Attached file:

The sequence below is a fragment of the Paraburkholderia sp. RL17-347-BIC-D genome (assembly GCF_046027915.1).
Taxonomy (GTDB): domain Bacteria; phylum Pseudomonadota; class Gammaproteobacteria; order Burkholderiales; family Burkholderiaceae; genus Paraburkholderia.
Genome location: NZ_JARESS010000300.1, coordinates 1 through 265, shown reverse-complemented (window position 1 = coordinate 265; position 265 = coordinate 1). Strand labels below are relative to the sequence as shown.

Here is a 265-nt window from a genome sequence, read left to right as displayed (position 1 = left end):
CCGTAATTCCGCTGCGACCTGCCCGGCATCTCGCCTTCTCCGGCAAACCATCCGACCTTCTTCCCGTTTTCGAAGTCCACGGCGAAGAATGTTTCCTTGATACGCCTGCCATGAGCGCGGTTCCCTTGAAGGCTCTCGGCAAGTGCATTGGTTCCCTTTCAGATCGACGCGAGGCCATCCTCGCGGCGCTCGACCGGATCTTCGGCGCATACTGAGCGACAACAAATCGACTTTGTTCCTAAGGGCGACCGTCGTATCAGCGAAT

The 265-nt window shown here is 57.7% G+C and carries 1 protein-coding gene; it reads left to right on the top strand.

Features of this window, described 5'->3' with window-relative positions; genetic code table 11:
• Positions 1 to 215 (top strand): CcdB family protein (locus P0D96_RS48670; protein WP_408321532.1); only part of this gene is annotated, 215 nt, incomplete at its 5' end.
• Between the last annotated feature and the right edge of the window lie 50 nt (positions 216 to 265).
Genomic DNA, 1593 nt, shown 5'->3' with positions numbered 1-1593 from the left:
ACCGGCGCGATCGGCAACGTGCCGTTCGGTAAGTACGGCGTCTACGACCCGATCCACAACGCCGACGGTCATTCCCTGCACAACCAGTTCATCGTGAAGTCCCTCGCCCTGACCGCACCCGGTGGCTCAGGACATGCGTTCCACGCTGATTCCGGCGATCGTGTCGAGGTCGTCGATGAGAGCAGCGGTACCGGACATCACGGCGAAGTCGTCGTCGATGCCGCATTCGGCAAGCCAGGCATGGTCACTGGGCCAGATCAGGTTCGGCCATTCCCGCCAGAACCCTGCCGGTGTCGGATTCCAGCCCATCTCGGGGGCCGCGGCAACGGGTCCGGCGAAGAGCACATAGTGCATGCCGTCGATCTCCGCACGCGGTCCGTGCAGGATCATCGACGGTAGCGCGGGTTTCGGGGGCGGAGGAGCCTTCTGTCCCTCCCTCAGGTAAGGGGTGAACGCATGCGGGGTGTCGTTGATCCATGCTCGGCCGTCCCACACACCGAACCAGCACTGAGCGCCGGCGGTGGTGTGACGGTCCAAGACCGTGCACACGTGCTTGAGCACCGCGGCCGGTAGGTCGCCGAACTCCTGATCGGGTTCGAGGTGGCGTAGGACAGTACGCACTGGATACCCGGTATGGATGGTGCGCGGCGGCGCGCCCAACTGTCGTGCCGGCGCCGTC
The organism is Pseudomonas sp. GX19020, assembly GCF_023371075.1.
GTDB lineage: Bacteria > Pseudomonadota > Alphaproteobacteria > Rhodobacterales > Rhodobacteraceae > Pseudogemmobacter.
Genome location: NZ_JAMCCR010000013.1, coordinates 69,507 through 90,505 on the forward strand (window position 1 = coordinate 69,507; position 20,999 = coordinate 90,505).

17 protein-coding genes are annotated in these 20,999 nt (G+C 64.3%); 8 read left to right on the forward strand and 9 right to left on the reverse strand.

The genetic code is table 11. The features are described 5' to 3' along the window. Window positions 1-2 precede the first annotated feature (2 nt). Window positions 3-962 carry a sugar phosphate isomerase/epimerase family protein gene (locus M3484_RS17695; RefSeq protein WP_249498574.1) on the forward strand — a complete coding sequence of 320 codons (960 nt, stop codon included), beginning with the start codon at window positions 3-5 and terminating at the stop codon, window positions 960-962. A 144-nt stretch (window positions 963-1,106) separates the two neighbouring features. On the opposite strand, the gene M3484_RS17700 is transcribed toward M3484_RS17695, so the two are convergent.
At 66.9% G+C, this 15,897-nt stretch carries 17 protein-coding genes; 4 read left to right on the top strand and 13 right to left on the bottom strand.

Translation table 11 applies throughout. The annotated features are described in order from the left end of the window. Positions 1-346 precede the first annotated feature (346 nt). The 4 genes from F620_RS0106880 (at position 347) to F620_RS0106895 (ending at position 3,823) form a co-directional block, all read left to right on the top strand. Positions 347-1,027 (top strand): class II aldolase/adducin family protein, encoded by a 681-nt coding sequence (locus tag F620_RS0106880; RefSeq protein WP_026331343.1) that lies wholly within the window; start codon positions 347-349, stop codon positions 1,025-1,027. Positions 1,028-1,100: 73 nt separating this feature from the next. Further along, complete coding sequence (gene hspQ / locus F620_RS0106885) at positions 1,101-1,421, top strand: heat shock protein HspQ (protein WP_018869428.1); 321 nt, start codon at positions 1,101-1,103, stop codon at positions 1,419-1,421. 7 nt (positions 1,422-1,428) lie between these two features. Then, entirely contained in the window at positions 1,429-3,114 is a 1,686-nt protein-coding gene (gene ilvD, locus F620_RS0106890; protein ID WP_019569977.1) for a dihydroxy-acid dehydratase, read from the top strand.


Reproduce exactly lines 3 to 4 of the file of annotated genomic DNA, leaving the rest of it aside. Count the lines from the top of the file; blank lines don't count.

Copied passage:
Genome location: NZ_JARESS010000300.1, coordinates 1 through 265, shown reverse-complemented (window position 1 = coordinate 265; position 265 = coordinate 1). Strand labels below are relative to the sequence as shown.

Here is a 265-nt window from a genome sequence, read left to right as displayed (position 1 = left end):